Bernard Krisher, a journalist working as Newsweek’s Asia Bureau Chief until 1980, founded American Assistance for Cambodia in the US and Japan Relief for Cambodia in Japan and the independent newspaper, the Cambodia Daily, in 1993. He launched the Sihanouk Hospital Center for the American charity HOPE in 1996. He has built more than 500 schools for the rural poor in Cambodia.
Nanami visited Phnom Penh in March 2011 with four other CE youth reporters and carried out interviews with local NGOs and the Cambodia Daily. She began to think about need income-generating projects that offer poor children the skills necessary to earn their own living. To learn more about how to develop such projects in Cambodia and what she should study during college, she met with Bernard Krisher.
Q. Why did you decide to help girls go to school?
A. I have to tell you about Nicholas Kristof, a writer for the New York Times. When he visited Poipet, he went to a brothel and talked to one of the working girls asking, “How did you get here?” The girl replied, “I was trafficked.” She wanted to quit prostitution and so we paid her money to open a shop, but she disappeared. Another girl, rescued by Nicholas, ran off with her boyfriend. I realized that I was not able to help these girls. So I decided to start to help girls go to school. I think education is the best way to help the poor children in Cambodia.
Q. What do you emphasize in your projects?
A. Our projects aim not to rescue children but to prevent them from straying to the wrong way of life. We encourage them to go to school, to have peers, and to connect with other people. Once they leave school, it is hard to return. School means a better job, a chance to go to university, and to become a homemaker. We are also educating girls about healthcare including HIV and parents too because we need their support. Our project is called “Girls be Ambitious” giving poor families $10 a month to prevent girls from child trafficking by going to school every day. We stop giving $10 if the girls stop going to school.
Q. Have you had any difficulties working with Cambodians?
Q. How have you found reliable staff inCambodia?
A. My staff is very loyal to me, because they appreciate what I am doing and how I treat them. However, one problem in Cambodia is Cambodians do not truly understand loyalty. The culture has a sense of cruelty as you see in the fresco paintings in Angkor Watt, which describe many cruelties. Also, you have heard about Pol Pot’s genocide. Cambodians have experienced too much jealousy, criticism, and fighting amongst themselves mainly due to the lack of education. So, trivial matters become quite important to them. We try to teach the importance of distinguishing between trivial and important matters in their lives.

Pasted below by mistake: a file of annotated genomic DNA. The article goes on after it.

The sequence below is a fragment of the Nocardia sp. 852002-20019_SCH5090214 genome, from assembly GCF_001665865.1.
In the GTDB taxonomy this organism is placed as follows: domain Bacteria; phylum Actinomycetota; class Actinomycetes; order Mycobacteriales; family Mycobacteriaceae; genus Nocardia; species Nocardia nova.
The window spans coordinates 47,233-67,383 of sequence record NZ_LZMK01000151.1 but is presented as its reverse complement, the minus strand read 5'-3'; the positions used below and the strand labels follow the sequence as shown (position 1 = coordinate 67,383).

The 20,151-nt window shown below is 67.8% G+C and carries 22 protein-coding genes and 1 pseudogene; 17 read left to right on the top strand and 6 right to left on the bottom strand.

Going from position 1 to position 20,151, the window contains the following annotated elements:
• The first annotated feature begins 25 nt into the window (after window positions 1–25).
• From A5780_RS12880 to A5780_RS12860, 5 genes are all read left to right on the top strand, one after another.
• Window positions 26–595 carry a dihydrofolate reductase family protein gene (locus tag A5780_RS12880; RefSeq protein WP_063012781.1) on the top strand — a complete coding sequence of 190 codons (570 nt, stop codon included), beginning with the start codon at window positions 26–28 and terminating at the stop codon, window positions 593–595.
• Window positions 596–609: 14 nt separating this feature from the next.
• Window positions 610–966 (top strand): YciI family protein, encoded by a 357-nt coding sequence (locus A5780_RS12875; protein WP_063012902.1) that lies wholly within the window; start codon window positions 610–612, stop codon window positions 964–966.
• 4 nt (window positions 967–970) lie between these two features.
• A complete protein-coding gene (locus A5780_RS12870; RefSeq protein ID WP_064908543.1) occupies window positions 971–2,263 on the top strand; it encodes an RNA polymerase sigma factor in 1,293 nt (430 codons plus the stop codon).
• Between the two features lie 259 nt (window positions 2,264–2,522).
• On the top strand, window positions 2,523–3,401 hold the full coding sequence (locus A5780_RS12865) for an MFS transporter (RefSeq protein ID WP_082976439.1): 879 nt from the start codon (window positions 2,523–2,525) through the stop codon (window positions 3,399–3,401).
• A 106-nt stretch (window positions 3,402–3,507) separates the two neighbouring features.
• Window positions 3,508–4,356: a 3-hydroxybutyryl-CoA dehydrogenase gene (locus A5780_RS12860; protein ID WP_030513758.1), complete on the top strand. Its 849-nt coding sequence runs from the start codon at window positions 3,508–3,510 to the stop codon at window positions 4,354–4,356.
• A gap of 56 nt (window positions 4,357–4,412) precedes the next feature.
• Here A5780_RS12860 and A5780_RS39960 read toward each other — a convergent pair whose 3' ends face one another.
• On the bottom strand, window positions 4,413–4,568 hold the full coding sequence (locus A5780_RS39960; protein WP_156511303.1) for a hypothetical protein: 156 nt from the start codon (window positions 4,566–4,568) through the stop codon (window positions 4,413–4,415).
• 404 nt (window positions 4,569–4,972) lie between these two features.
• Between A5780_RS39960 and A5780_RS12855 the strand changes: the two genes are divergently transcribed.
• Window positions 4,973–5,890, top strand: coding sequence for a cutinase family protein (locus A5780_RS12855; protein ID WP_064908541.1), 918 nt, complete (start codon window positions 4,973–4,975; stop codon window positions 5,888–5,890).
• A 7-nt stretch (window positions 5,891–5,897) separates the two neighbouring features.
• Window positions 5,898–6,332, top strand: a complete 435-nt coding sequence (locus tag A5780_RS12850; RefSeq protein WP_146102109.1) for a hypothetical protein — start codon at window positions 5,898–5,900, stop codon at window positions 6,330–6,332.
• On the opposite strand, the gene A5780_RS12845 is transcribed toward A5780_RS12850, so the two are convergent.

Q. How did you find your staff when you first began in Cambodia?
A. When Prince Norodom Sihanouk returned to Cambodia in 1991 after the Paris Peace Accords, and Hun Sen established a monarchy again, I had dinner with Prince Sihanouk and he asked me to help with the restoration and the reconstruction of Cambodia.
I met Mrs. Nuon Phaly, President of the Future Light Orphanage through Prince Sihanouk and she asked me to hire her nephew Thero. He is polite and intelligent, and became my assistant. Thero is very honest, and so I could hire reliable staff through him.
Q. How did you meet Prince Sihanouk?
A. I interviewed President Sukarno of Indonesia for Newsweek and he liked me. When I went to Jakarta again, President Sukarno introduced me to Prince Sihanouk.
Q. I understand that bribes need to be paid when dealing with the Cambodian government. What percentage of your project’s total budget is spent on bribes?
A. We have never paid a bribe. I just said, “I don’t pay bribes because I’m helping your country.” In addition, I am not asked for bribes because I am a friend of the king. Furthermore, if you pay once, you have to pay forever.
Q. What is the main reason you could succeed with your business development?
A. Success is my personality as I never give up. I believe nothing is impossible, and everything is possible. My friends call me “a pusher.” Anything I want to do, I keep pursuing. That is why I could have a private interview with Emperor Hirohito as the first foreign correspondent in Japan.
Q. Have you laid off staff?
A. I never lay off staff unless they are disloyal or dishonest. Teachers in our school including computer teachers are an exception. As donors pay their salaries, if we don’t receive donations they have to be let go. However, we usually assign the teachers to another school. We give them one-months notice. Sometimes, we give staff who served for a long time some kind of compensation as they don’t have unemployment insurance inCambodia.
Q. I really want to stop child prostitution. What do you think I should study in college?
A. Psychology, counseling, and sociology. In addition, you should get experience working in some organizations. There is trafficking in Japan, too. People from Vietnam and other countries are also in trouble. You should find an organization helping them, work for that organization, talk to the people involved, and ask what the problems are. Then you could work in the developing countries. Practical experience is important. It is not possible to understand only by learning at school.
Q. Did your organization received grants from the Asian Development Bank and the World Bank?
A. I used to receive matching funds, that is, they gave half of the money to build the schools. However, due to the recession the amount of funds is quite limited now. However, we have received grants from Keidanren CBCC (Council for Better Corporate Citizenship) for hospital and school projects inCambodia.
Q. If you had another life, what would you do?
A. I would do the same thing all over again.